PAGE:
#Human Resources

Can Employers in Malaysia Reject an Employee’s Resignation Letter?

Evelyn Hiew
by Evelyn Hiew
Nov 30, 2022 at 4:33 PM

Everything at the company seems to be going smoothly. You have an efficient team in place, and everyone works harmoniously. And suddenly, your high-performing employee comes into your office and hands you a letter of resignation. You don’t want them to leave. But can you, as an employer, refuse a resignation letter, or are you most obligated to accept it?

Below, we dive into the common Q&As of the resigning process and whether an employer can reject a resignation letter.

Do employees need to give a letter of resignation?

The short answer - is yes. Employees must give their employer reasonable notice when they resign and may be liable for damages for wrongful resignation if they do not provide notice.

A typical amount is generally accepted as 2 weeks. Still, most companies nowadays include sections on resignations and terminations in their respective employment contracts where they state terms such as the amount of notice period employees need to give and what to expect throughout the process. In addition, employers must also pay the regular wages of the employee who has resigned during the notice period.

 

So, is it legal for employers to reject an employee’s resignation?

Technically, based on the Employment Act 1955, employers cannot refuse or reject an employee’s resignation letter. This is because of Section 12 of the Act, whereby both employers and employees can terminate a contract of service by giving notice of their intention without any requirement for an ‘acceptance’ of the termination by either party. 

In addition, the confirmed notice period will be decided by your pre-determined employment contract - failing which, default periods are provided for in the Act. Nevertheless, do take note that the Employment Act does not apply to every employee in Malaysia. The Act is only applicable to West Malaysia, which includes the following categories: 

  • Employees who have entered into a contract of service with monthly wages of RM 2,000 or less

  • Employees who are engaged in manual labour regardless of monthly wage

  • Domestic servants

  • And other categories of employees within the First Schedule of the EA 1955

 

What about other employees in Malaysia? 

Employees not covered by the Employment Act 1955 in Malaysia can look into the terms outlined in their respective employment contracts. A typical employment contract should indicate what an employee needs to do to ‘terminate’ the contract and how long of a notice period the employee is needed to be of service.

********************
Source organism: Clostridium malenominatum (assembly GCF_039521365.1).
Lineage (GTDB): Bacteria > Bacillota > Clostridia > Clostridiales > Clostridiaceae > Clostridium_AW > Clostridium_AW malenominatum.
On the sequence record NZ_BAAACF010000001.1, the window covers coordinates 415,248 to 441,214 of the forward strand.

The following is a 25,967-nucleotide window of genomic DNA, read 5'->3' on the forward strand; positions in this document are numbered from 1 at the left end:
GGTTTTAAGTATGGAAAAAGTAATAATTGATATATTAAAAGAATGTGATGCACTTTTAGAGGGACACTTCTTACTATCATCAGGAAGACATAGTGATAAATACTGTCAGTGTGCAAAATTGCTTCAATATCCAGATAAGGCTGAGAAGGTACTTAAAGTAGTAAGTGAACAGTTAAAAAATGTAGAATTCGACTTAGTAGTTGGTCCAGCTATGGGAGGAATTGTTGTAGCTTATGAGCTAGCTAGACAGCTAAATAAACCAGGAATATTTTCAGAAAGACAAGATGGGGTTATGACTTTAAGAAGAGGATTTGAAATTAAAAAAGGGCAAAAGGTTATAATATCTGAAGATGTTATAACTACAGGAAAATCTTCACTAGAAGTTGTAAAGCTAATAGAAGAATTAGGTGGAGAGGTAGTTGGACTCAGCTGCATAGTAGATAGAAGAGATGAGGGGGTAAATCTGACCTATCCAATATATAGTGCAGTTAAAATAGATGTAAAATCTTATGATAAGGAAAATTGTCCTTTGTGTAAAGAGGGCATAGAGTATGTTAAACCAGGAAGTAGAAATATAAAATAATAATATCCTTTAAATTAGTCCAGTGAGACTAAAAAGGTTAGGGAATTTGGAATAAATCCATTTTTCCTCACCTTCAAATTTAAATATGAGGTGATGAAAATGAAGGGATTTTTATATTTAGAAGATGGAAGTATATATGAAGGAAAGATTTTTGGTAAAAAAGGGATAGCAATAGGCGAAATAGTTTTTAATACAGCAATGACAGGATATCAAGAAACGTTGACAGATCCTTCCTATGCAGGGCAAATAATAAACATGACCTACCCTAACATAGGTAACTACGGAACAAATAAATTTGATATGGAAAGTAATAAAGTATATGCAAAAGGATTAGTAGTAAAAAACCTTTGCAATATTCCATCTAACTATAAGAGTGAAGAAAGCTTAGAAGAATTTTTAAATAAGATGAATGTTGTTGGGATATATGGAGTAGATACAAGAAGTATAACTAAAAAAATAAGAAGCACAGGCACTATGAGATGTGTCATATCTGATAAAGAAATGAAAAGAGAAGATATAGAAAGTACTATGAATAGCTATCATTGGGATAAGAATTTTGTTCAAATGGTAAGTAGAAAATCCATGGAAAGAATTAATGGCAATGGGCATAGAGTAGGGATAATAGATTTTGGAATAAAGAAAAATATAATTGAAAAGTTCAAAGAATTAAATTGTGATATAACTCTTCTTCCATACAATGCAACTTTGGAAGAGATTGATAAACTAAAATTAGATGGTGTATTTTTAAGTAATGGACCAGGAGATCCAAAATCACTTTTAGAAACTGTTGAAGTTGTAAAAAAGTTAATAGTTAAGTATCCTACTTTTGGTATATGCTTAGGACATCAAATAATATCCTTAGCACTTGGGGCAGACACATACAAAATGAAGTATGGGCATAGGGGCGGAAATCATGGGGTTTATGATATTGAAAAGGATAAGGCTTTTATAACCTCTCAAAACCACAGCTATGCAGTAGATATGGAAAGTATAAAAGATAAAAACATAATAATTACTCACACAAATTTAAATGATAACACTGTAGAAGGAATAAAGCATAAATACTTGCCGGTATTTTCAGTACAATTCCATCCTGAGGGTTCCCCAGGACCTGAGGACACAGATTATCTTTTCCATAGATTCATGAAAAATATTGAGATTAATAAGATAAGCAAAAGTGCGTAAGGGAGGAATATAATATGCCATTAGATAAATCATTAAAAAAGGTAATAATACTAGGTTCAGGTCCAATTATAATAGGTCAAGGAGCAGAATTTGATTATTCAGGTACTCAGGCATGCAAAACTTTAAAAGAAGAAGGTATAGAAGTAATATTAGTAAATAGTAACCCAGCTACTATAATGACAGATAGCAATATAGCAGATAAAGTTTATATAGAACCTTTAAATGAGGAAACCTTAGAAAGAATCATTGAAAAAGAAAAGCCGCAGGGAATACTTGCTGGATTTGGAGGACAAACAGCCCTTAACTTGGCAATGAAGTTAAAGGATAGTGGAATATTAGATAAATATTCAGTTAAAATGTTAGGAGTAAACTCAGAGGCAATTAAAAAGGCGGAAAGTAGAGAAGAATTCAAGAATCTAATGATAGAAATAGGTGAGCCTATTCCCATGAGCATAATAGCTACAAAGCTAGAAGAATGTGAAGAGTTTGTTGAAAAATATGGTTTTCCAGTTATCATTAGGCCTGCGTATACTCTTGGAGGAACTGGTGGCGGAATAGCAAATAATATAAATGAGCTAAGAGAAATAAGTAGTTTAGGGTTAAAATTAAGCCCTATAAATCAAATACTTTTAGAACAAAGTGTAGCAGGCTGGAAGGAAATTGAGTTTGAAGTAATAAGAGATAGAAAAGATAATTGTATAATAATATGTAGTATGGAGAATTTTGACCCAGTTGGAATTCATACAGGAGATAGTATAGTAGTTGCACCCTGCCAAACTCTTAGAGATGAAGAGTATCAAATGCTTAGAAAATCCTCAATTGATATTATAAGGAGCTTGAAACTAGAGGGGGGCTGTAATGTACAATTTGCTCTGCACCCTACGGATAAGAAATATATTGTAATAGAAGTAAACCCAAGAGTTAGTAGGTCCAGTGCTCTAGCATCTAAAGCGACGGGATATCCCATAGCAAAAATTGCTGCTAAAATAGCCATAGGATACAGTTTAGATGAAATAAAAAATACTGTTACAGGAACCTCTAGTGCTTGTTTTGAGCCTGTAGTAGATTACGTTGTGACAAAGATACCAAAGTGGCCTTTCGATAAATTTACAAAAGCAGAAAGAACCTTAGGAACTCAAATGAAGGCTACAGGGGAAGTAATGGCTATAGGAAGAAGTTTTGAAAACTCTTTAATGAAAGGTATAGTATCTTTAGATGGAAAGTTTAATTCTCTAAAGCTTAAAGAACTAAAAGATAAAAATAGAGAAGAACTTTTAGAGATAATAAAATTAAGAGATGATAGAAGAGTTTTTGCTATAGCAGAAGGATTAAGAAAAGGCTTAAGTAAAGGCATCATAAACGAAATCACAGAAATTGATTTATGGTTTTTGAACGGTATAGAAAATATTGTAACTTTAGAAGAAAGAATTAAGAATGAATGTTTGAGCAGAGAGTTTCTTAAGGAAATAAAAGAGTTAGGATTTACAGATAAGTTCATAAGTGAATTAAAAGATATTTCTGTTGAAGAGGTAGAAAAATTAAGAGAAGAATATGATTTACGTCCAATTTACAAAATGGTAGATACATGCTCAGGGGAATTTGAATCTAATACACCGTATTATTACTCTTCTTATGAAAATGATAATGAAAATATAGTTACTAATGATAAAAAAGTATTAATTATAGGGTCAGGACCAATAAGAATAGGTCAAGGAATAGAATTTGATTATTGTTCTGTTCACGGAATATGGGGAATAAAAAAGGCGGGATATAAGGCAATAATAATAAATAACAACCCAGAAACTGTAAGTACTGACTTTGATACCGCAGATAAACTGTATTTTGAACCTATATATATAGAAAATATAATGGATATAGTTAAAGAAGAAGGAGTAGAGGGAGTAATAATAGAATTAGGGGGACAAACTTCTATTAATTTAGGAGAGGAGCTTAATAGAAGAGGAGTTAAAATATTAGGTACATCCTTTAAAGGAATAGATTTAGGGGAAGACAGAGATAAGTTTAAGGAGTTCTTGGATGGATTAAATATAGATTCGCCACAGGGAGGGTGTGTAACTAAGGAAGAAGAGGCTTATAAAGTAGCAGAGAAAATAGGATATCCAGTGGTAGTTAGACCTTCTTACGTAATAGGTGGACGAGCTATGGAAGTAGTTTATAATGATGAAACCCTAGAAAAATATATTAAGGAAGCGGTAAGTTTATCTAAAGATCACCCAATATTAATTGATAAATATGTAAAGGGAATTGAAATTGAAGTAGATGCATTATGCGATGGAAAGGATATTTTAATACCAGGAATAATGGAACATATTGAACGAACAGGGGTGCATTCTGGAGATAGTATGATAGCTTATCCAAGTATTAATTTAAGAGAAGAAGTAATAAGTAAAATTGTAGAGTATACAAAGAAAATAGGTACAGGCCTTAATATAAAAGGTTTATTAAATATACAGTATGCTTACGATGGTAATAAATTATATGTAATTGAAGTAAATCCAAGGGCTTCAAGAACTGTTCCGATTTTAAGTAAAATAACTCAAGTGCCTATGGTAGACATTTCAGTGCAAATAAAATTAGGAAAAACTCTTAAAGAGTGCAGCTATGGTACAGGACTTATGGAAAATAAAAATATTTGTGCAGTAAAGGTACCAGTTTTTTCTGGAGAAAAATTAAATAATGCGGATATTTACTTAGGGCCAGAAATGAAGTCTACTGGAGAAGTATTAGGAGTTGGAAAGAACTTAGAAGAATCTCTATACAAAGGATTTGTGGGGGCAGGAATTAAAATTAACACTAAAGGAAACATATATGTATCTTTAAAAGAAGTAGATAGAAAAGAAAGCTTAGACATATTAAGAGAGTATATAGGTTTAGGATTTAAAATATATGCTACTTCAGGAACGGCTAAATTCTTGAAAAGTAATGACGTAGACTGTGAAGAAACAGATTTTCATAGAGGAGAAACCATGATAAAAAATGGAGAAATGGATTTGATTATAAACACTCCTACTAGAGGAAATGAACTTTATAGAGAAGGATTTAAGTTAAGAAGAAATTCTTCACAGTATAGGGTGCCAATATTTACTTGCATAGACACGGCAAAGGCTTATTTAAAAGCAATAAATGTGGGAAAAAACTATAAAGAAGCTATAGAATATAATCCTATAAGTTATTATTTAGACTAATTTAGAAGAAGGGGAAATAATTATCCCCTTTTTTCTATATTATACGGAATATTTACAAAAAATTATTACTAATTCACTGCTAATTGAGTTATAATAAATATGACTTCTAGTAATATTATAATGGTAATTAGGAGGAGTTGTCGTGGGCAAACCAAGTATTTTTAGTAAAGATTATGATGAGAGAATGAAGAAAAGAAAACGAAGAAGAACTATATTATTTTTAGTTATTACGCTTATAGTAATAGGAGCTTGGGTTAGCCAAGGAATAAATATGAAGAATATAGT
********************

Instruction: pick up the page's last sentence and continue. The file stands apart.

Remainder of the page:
Note that this notice period applies to both the employer and the employee. Meaning employers will also need to honour the notice period if they intend to end the contract. However, termination without a notice period is usually permitted in some unique cases (e.g. misconduct or breach of contract). 

In addition, most employment contracts - as well as the Employment Act 1955 - provide for payment in place of notice. In simple terms, employees can technically buy themselves out of their notice period for a certain sum equivalent to their wages. 

 

Can an employee withdraw their letter of resignation?

An employee cannot withdraw their resignation once their employer has accepted it. 

 

How do employers stay protected against lawful claims?

Many unforeseen misunderstandings can arise when an employee resigns. For instance, the employer and employee may not agree on what the “reasonable notice” represents or may dispute the resignation's actual intent. All of which could manoeuvre to more serious conflicts or even lawsuits.

Therefore, employers should take preventive actions to reduce the risk of any potential conflicts arising from employees’ resignations. One definite way to do this is by clearly stating the terms of resignations and terminations in every employment contract. This will help clarify both parties' expectations during the resignation process.

Companies should also make sure that the wordings of the terms or conditions outlined are explicit and transparent, particularly regarding the specific amount of notice period required and the compensation to be given. 

Including these terms and conditions in the employees’ handbook is also good. Employers should try to use the same wording and structure to steer clear of potential loopholes and ambiguities for both parties.

 

The bottom line: Employers cannot reject an employee’s resignation letter. When an employee hands in their notice of resignation, the employer must acknowledge the notice.

While employers may try to negotiate a longer notice period so that the employee can work longer, failure to acknowledge the notice may lead to bigger conflicts and wrongful dismissal. Even though it is unfortunate to see employees, especially top performers, resign, employers should consider this an opportunity for other skilled applicants to join the company and contribute to the team’s success.

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